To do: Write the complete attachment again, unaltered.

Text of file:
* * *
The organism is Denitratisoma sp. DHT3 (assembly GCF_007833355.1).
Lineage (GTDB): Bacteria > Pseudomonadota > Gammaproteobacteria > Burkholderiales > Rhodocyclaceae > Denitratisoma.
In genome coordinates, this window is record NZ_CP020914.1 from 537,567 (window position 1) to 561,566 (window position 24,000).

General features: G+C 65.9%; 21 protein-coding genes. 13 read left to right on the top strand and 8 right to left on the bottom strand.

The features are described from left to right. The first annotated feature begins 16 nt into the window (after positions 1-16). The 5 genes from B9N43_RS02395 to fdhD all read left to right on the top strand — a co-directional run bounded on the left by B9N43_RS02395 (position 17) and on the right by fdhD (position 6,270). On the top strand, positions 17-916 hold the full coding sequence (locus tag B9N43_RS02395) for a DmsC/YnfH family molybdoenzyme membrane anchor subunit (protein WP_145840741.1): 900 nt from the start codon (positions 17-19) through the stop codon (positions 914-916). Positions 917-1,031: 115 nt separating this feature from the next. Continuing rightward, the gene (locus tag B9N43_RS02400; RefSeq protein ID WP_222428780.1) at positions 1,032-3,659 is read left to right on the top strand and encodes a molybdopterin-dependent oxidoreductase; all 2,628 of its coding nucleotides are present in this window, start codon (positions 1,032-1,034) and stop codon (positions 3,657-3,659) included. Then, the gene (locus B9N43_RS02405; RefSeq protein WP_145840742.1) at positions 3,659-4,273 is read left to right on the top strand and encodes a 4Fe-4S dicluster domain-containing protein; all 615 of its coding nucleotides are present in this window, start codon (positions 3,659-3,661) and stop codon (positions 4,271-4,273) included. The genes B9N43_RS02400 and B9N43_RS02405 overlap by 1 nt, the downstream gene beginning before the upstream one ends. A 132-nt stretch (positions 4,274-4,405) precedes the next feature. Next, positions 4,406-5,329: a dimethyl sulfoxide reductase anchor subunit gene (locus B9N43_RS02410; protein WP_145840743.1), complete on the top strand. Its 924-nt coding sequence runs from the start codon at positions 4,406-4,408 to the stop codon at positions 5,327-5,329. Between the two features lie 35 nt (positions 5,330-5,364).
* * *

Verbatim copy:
The organism is Denitratisoma sp. DHT3 (assembly GCF_007833355.1).
Lineage (GTDB): Bacteria > Pseudomonadota > Gammaproteobacteria > Burkholderiales > Rhodocyclaceae > Denitratisoma.
In genome coordinates, this window is record NZ_CP020914.1 from 537,567 (window position 1) to 561,566 (window position 24,000).

General features: G+C 65.9%; 21 protein-coding genes. 13 read left to right on the top strand and 8 right to left on the bottom strand.

The features are described from left to right. The first annotated feature begins 16 nt into the window (after positions 1-16). The 5 genes from B9N43_RS02395 to fdhD all read left to right on the top strand — a co-directional run bounded on the left by B9N43_RS02395 (position 17) and on the right by fdhD (position 6,270). On the top strand, positions 17-916 hold the full coding sequence (locus tag B9N43_RS02395) for a DmsC/YnfH family molybdoenzyme membrane anchor subunit (protein WP_145840741.1): 900 nt from the start codon (positions 17-19) through the stop codon (positions 914-916). Positions 917-1,031: 115 nt separating this feature from the next. Continuing rightward, the gene (locus tag B9N43_RS02400; RefSeq protein ID WP_222428780.1) at positions 1,032-3,659 is read left to right on the top strand and encodes a molybdopterin-dependent oxidoreductase; all 2,628 of its coding nucleotides are present in this window, start codon (positions 1,032-1,034) and stop codon (positions 3,657-3,659) included. Then, the gene (locus B9N43_RS02405; RefSeq protein WP_145840742.1) at positions 3,659-4,273 is read left to right on the top strand and encodes a 4Fe-4S dicluster domain-containing protein; all 615 of its coding nucleotides are present in this window, start codon (positions 3,659-3,661) and stop codon (positions 4,271-4,273) included. The genes B9N43_RS02400 and B9N43_RS02405 overlap by 1 nt, the downstream gene beginning before the upstream one ends. A 132-nt stretch (positions 4,274-4,405) precedes the next feature. Next, positions 4,406-5,329: a dimethyl sulfoxide reductase anchor subunit gene (locus B9N43_RS02410; protein WP_145840743.1), complete on the top strand. Its 924-nt coding sequence runs from the start codon at positions 4,406-4,408 to the stop codon at positions 5,327-5,329. Between the two features lie 35 nt (positions 5,330-5,364).